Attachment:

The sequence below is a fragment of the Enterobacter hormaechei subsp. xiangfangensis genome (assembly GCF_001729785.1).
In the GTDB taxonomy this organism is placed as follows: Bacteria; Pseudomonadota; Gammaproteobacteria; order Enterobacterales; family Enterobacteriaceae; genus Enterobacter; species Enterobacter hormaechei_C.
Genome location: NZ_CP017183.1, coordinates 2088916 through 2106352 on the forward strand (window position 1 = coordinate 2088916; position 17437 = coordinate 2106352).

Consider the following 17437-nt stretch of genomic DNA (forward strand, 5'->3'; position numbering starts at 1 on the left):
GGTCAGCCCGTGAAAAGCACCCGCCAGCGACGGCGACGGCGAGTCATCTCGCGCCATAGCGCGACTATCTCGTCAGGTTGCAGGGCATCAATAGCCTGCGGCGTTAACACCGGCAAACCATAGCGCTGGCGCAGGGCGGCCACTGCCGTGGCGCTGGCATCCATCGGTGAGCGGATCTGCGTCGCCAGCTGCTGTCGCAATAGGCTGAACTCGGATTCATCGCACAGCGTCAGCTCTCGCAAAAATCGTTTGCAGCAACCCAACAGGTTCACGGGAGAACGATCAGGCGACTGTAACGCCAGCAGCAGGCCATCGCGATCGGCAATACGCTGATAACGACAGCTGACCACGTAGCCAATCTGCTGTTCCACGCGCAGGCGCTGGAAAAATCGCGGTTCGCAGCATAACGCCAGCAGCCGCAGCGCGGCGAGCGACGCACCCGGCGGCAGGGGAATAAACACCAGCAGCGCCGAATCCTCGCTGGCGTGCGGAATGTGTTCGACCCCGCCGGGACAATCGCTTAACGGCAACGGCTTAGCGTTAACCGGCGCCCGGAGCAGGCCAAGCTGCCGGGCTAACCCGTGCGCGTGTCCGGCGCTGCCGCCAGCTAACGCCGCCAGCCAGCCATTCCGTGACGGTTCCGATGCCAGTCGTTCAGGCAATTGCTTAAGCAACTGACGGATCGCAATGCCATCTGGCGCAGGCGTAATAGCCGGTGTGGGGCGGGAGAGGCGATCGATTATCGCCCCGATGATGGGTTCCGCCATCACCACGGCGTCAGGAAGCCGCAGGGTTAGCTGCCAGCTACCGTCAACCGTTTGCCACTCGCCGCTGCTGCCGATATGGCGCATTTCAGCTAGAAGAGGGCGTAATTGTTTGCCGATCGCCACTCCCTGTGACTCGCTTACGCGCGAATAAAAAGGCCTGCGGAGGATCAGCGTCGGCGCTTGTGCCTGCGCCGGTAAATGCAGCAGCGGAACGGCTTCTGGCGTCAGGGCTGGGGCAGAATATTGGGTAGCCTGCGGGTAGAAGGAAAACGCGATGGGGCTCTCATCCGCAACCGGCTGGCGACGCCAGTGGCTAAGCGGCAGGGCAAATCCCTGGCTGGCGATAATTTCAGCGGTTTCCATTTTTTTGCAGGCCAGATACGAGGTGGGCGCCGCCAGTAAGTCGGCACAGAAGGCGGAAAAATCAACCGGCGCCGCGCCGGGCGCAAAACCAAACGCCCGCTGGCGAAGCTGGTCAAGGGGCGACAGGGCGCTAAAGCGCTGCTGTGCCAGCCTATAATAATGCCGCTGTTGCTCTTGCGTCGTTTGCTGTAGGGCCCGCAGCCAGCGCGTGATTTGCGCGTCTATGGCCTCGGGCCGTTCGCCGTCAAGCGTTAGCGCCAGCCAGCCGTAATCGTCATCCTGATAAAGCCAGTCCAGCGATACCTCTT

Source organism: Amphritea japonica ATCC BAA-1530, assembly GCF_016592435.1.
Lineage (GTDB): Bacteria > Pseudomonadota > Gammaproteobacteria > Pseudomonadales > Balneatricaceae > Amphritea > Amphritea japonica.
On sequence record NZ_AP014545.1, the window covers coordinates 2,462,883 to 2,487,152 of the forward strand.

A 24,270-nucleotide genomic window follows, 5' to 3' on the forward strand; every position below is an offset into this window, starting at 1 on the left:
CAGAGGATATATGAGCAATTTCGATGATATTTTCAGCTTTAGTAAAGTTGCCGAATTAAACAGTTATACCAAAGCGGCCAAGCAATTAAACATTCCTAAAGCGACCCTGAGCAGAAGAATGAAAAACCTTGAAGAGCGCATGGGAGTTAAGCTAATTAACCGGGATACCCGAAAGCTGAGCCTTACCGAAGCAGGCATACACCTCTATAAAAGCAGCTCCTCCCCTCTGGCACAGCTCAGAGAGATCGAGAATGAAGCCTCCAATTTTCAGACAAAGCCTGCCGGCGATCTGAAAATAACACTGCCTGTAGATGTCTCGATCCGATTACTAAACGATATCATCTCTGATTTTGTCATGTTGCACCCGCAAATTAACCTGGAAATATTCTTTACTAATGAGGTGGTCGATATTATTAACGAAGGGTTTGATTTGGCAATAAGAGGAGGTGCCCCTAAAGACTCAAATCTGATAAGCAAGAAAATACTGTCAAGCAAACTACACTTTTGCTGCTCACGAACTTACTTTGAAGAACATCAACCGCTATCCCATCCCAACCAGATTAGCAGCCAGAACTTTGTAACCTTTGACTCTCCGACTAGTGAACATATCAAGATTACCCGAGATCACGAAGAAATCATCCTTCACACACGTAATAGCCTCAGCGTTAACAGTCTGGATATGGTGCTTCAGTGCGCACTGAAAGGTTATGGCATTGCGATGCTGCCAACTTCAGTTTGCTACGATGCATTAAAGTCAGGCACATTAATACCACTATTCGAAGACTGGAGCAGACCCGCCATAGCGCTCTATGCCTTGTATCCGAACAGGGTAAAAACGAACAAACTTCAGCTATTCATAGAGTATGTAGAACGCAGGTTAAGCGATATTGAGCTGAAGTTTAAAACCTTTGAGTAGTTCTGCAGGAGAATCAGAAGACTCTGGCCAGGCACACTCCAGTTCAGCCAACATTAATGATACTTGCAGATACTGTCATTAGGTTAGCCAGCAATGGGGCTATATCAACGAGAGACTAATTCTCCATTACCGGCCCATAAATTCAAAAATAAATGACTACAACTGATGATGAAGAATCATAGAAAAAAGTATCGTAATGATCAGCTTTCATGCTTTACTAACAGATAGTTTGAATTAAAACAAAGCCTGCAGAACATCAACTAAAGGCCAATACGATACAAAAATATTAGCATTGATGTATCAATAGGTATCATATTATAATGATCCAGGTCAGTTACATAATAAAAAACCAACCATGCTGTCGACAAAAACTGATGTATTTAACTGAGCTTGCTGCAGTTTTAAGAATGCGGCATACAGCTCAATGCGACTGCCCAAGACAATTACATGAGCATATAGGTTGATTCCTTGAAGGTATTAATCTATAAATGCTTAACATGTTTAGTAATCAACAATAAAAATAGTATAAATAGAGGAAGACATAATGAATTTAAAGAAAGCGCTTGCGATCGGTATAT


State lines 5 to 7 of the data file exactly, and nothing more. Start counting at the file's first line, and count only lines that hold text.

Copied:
GGTCAGCCCGTGAAAAGCACCCGCCAGCGACGGCGACGGCGAGTCATCTCGCGCCATAGCGCGACTATCTCGTCAGGTTGCAGGGCATCAATAGCCTGCGGCGTTAACACCGGCAAACCATAGCGCTGGCGCAGGGCGGCCACTGCCGTGGCGCTGGCATCCATCGGTGAGCGGATCTGCGTCGCCAGCTGCTGTCGCAATAGGCTGAACTCGGATTCATCGCACAGCGTCAGCTCTCGCAAAAATCGTTTGCAGCAACCCAACAGGTTCACGGGAGAACGATCAGGCGACTGTAACGCCAGCAGCAGGCCATCGCGATCGGCAATACGCTGATAACGACAGCTGACCACGTAGCCAATCTGCTGTTCCACGCGCAGGCGCTGGAAAAATCGCGGTTCGCAGCATAACGCCAGCAGCCGCAGCGCGGCGAGCGACGCACCCGGCGGCAGGGGAATAAACACCAGCAGCGCCGAATCCTCGCTGGCGTGCGGAATGTGTTCGACCCCGCCGGGACAATCGCTTAACGGCAACGGCTTAGCGTTAACCGGCGCCCGGAGCAGGCCAAGCTGCCGGGCTAACCCGTGCGCGTGTCCGGCGCTGCCGCCAGCTAACGCCGCCAGCCAGCCATTCCGTGACGGTTCCGATGCCAGTCGTTCAGGCAATTGCTTAAGCAACTGACGGATCGCAATGCCATCTGGCGCAGGCGTAATAGCCGGTGTGGGGCGGGAGAGGCGATCGATTATCGCCCCGATGATGGGTTCCGCCATCACCACGGCGTCAGGAAGCCGCAGGGTTAGCTGCCAGCTACCGTCAACCGTTTGCCACTCGCCGCTGCTGCCGATATGGCGCATTTCAGCTAGAAGAGGGCGTAATTGTTTGCCGATCGCCACTCCCTGTGACTCGCTTACGCGCGAATAAAAAGGCCTGCGGAGGATCAGCGTCGGCGCTTGTGCCTGCGCCGGTAAATGCAGCAGCGGAACGGCTTCTGGCGTCAGGGCTGGGGCAGAATATTGGGTAGCCTGCGGGTAGAAGGAAAACGCGATGGGGCTCTCATCCGCAACCGGCTGGCGACGCCAGTGGCTAAGCGGCAGGGCAAATCCCTGGCTGGCGATAATTTCAGCGGTTTCCATTTTTTTGCAGGCCAGATACGAGGTGGGCGCCGCCAGTAAGTCGGCACAGAAGGCGGAAAAATCAACCGGCGCCGCGCCGGGCGCAAAACCAAACGCCCGCTGGCGAAGCTGGTCAAGGGGCGACAGGGCGCTAAAGCGCTGCTGTGCCAGCCTATAATAATGCCGCTGTTGCTCTTGCGTCGTTTGCTGTAGGGCCCGCAGCCAGCGCGTGATTTGCGCGTCTATGGCCTCGGGCCGTTCGCCGTCAAGCGTTAGCGCCAGCCAGCCGTAATCGTCATCCTGATAAAGCCAGTCCAGCGATACCTCTT

Source organism: Amphritea japonica ATCC BAA-1530, assembly GCF_016592435.1.
Lineage (GTDB): Bacteria > Pseudomonadota > Gammaproteobacteria > Pseudomonadales > Balneatricaceae > Amphritea > Amphritea japonica.